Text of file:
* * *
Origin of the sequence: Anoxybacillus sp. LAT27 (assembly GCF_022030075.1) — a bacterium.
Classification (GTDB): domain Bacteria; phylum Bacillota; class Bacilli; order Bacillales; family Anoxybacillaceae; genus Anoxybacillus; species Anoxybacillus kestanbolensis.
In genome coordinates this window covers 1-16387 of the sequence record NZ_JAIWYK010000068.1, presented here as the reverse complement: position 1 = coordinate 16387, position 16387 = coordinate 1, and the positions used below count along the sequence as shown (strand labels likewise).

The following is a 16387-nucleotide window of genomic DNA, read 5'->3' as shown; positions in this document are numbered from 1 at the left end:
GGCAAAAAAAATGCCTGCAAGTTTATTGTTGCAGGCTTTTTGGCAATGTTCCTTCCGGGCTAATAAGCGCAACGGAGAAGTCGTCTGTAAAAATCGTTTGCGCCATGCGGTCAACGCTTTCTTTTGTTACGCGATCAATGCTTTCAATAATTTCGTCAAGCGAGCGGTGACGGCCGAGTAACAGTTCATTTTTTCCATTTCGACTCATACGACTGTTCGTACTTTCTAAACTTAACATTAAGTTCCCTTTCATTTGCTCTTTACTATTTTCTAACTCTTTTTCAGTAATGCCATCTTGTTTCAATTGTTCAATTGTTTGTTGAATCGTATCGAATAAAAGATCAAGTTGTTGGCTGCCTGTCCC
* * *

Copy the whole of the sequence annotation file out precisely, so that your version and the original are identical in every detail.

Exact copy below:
Origin of the sequence: Anoxybacillus sp. LAT27 (assembly GCF_022030075.1) — a bacterium.
Classification (GTDB): domain Bacteria; phylum Bacillota; class Bacilli; order Bacillales; family Anoxybacillaceae; genus Anoxybacillus; species Anoxybacillus kestanbolensis.
In genome coordinates this window covers 1-16387 of the sequence record NZ_JAIWYK010000068.1, presented here as the reverse complement: position 1 = coordinate 16387, position 16387 = coordinate 1, and the positions used below count along the sequence as shown (strand labels likewise).

The following is a 16387-nucleotide window of genomic DNA, read 5'->3' as shown; positions in this document are numbered from 1 at the left end:
GGCAAAAAAAATGCCTGCAAGTTTATTGTTGCAGGCTTTTTGGCAATGTTCCTTCCGGGCTAATAAGCGCAACGGAGAAGTCGTCTGTAAAAATCGTTTGCGCCATGCGGTCAACGCTTTCTTTTGTTACGCGATCAATGCTTTCAATAATTTCGTCAAGCGAGCGGTGACGGCCGAGTAACAGTTCATTTTTTCCATTTCGACTCATACGACTGTTCGTACTTTCTAAACTTAACATTAAGTTCCCTTTCATTTGCTCTTTACTATTTTCTAACTCTTTTTCAGTAATGCCATCTTGTTTCAATTGTTCAATTGTTTGTTGAATCGTATCGAATAAAAGATCAAGTTGTTGGCTGCCTGTCCC